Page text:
We know that the job hiring process is much tougher today than in the past — due to companies’ use of key-word computer software to pre-screen resumes, the downsizing of several major companies, and the number of applicants for each good job. But, another disheartening trend for job seekers is the longer hiring process used by many firms. Job seekers must be ready to deal with these trends without getting overly frustrated by them. A positive attitude, and endurance, are essential.

For example, in  today’s print version of the Wall Street Journal, Sue Shellenbarger’s report is titled “The Six-Month Job Interview”:

“It has never been easy to land a job, but a rise in hiring has added a new twist: Employers are taking nearly twice as long to hire people as they did several years ago. ​Companies need an average of 23 days to screen and hire new employees, up from 13 days in 2010, says Andrew Chamberlain, chief economist at the jobs and recruiting site Glassdoor, based on a study of nearly 350,000 interview reviews by the site’s users. Applicants run a gantlet of multiple interviews not only with bosses but with teams of prospective co-workers. Also, more people are being asked to submit business plans or face a battery of personnel tests.” [Click here to access the full Glassdoor report.]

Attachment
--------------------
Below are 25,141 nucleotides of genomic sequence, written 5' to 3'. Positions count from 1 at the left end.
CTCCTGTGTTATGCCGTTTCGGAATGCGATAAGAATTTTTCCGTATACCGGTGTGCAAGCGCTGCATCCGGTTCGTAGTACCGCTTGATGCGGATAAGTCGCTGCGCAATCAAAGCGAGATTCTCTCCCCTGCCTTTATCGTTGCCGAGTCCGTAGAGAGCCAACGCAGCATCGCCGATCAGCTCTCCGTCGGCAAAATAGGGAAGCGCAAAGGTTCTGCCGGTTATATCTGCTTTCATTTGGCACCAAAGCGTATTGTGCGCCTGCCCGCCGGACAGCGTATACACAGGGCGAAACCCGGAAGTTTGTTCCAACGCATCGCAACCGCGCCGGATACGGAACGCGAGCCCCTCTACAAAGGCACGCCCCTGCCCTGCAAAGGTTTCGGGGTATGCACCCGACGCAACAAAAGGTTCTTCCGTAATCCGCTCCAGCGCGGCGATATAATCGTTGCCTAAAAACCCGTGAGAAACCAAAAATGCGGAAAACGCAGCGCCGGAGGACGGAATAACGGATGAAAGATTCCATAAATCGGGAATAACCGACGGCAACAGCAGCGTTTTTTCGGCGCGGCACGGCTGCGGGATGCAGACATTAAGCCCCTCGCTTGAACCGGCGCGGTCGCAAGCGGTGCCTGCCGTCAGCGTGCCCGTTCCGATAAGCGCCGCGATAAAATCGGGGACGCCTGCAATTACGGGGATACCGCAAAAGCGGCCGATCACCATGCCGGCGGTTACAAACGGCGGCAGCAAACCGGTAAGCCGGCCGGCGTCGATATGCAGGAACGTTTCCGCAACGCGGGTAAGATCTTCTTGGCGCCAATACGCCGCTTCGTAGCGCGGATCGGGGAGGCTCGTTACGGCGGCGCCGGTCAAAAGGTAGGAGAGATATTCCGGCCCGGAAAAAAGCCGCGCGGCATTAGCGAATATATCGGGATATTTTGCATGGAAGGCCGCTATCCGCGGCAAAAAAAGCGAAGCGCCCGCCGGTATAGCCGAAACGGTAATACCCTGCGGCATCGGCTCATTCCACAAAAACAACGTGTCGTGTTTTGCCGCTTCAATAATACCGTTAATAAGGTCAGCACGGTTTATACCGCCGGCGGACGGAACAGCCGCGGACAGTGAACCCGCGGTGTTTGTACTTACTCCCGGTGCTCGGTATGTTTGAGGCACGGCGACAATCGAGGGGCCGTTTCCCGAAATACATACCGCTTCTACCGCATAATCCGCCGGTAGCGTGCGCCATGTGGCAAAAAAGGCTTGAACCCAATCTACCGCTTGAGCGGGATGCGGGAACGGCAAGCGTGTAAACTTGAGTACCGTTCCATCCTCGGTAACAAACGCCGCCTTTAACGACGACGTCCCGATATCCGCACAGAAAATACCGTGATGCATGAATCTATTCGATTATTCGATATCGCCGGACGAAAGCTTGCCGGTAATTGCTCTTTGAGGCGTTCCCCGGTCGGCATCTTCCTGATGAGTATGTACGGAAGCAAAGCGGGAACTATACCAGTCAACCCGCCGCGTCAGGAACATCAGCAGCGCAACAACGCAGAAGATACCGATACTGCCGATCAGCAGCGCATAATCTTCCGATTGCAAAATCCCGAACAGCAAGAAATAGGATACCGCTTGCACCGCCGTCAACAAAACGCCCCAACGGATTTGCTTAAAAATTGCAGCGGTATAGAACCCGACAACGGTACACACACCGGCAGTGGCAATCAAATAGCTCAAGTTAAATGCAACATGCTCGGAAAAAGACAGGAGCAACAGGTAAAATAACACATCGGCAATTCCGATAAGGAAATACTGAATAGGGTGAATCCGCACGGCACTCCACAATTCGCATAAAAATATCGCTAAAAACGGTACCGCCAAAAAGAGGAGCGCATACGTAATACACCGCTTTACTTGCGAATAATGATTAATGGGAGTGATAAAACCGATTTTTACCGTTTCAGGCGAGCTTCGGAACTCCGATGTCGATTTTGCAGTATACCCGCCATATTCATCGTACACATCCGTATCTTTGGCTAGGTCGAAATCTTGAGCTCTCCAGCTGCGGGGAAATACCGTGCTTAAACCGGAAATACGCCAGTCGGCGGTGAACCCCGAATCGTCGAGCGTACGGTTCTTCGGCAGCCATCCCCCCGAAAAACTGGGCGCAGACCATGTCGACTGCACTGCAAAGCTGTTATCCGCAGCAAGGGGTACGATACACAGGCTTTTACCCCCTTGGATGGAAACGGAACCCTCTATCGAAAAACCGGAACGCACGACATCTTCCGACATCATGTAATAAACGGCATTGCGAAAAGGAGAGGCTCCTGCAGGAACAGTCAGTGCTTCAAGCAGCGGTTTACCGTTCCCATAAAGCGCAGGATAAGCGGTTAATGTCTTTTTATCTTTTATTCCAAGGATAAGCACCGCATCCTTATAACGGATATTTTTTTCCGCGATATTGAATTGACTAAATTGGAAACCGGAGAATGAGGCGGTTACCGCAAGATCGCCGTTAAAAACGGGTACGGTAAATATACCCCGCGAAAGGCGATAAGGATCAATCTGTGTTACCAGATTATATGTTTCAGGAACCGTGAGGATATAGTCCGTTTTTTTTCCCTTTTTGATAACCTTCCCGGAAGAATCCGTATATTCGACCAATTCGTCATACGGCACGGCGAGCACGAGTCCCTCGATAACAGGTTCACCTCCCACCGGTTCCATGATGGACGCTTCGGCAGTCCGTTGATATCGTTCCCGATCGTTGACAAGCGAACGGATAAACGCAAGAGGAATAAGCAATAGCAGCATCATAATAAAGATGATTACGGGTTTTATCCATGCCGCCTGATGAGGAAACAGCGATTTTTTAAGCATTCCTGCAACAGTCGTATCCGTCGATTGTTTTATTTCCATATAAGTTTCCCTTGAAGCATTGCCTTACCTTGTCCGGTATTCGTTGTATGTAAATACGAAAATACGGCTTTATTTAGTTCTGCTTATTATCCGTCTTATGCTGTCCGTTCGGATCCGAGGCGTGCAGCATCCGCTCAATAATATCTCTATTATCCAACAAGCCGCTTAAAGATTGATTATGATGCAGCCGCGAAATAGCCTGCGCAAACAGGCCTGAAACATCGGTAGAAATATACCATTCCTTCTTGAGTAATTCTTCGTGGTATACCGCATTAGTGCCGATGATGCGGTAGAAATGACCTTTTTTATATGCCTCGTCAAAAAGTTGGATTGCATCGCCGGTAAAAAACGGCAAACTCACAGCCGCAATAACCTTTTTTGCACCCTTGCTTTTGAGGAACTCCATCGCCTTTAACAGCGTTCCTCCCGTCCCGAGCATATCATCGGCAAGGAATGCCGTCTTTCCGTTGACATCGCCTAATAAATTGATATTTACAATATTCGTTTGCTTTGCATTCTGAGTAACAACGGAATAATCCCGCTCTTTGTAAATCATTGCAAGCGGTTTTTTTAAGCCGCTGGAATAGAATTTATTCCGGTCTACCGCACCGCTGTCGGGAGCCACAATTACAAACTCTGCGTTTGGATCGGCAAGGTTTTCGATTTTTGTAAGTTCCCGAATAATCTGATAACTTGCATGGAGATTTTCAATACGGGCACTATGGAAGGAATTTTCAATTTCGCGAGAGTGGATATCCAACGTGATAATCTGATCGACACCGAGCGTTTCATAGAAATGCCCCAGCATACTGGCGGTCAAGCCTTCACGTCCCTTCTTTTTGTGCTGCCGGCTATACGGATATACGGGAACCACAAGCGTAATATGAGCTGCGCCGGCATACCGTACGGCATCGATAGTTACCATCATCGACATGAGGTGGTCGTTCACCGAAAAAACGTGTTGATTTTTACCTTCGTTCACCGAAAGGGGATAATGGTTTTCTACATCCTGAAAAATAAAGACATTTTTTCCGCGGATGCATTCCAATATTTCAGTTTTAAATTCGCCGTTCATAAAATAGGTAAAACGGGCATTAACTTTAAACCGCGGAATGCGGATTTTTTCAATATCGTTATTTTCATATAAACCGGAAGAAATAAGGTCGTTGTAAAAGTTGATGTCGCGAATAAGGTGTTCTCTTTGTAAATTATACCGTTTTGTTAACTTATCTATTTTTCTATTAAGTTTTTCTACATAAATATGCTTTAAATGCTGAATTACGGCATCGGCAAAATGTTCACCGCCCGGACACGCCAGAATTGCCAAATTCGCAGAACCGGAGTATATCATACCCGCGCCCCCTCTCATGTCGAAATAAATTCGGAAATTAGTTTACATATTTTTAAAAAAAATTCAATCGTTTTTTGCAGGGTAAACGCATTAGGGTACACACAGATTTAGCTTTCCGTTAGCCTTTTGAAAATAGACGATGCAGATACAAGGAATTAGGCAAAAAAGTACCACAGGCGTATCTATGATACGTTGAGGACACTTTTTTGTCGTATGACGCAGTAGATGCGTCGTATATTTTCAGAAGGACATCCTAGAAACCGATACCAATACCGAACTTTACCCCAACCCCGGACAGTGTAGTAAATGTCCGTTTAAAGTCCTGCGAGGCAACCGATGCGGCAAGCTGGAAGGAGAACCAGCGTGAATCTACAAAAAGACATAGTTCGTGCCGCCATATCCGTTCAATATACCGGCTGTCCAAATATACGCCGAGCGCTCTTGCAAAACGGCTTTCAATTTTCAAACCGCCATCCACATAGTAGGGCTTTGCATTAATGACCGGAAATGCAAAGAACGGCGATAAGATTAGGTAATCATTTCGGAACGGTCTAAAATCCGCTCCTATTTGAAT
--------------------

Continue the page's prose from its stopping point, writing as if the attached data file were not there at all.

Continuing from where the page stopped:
“For job seekers, performing well during decision-making marathons requires a thick skin and new skills. Some get frustrated or blame themselves for delays in the hiring process. ‘It can be debilitating. It goes on and on,’ says Carole Osterer, Wayland, Mass., who completed a job search late last year. A human-resources manager at one employer called her with glowing comments. A month later, he called to say the company wasn’t interested after all. After another month, he reversed himself again and asked her to interview, says Ms. Osterer, a university research administrator. She did the interviews but never heard from the employer again.”

 

To read more about the elongated job search process (and see more tips like those below), click the image.

“HURDLE: Long silences between interviews are making you crazy. DO: Suppress your frustration and find a friendly way to stay in touch, such as sending an article of interest. DON’T: Call HR and demand to know your status.” Illustration: Tim Bower for The Wall Street Journal

 

8 Replies to “Are You Ready for a Months-Long Job Interview?”

  1. Since employers want to avoid future loss, they have to consider carefully about hiring employees. However, such interview is too long to candidates. Time is money. It is better for company to have a short but efficient interview instead of a months-long job interview. Instead of waiting the announcement from employers, candidates should keep contact with employers or ask the process in a smart way. The skill to ask question tactfully is also what employers want to see on future employees.